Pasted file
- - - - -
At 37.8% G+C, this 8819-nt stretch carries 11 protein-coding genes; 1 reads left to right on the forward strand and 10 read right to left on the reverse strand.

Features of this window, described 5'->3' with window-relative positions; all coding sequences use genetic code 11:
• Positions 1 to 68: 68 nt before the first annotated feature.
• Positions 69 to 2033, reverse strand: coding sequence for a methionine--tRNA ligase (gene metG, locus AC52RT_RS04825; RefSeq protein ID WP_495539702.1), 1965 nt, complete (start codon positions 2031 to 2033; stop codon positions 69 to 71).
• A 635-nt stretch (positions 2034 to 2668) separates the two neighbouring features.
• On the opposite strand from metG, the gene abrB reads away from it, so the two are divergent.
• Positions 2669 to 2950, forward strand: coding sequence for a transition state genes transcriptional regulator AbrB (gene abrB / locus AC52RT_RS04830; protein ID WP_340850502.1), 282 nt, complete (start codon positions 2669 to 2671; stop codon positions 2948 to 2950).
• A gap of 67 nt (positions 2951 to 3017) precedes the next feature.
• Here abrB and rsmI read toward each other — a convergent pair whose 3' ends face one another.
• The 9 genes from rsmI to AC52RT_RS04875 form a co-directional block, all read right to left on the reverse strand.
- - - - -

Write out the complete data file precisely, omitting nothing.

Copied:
At 37.8% G+C, this 8819-nt stretch carries 11 protein-coding genes; 1 reads left to right on the forward strand and 10 read right to left on the reverse strand.

Features of this window, described 5'->3' with window-relative positions; all coding sequences use genetic code 11:
• Positions 1 to 68: 68 nt before the first annotated feature.
• Positions 69 to 2033, reverse strand: coding sequence for a methionine--tRNA ligase (gene metG, locus AC52RT_RS04825; RefSeq protein ID WP_495539702.1), 1965 nt, complete (start codon positions 2031 to 2033; stop codon positions 69 to 71).
• A 635-nt stretch (positions 2034 to 2668) separates the two neighbouring features.
• On the opposite strand from metG, the gene abrB reads away from it, so the two are divergent.
• Positions 2669 to 2950, forward strand: coding sequence for a transition state genes transcriptional regulator AbrB (gene abrB / locus AC52RT_RS04830; protein ID WP_340850502.1), 282 nt, complete (start codon positions 2669 to 2671; stop codon positions 2948 to 2950).
• A gap of 67 nt (positions 2951 to 3017) precedes the next feature.
• Here abrB and rsmI read toward each other — a convergent pair whose 3' ends face one another.
• The 9 genes from rsmI to AC52RT_RS04875 form a co-directional block, all read right to left on the reverse strand.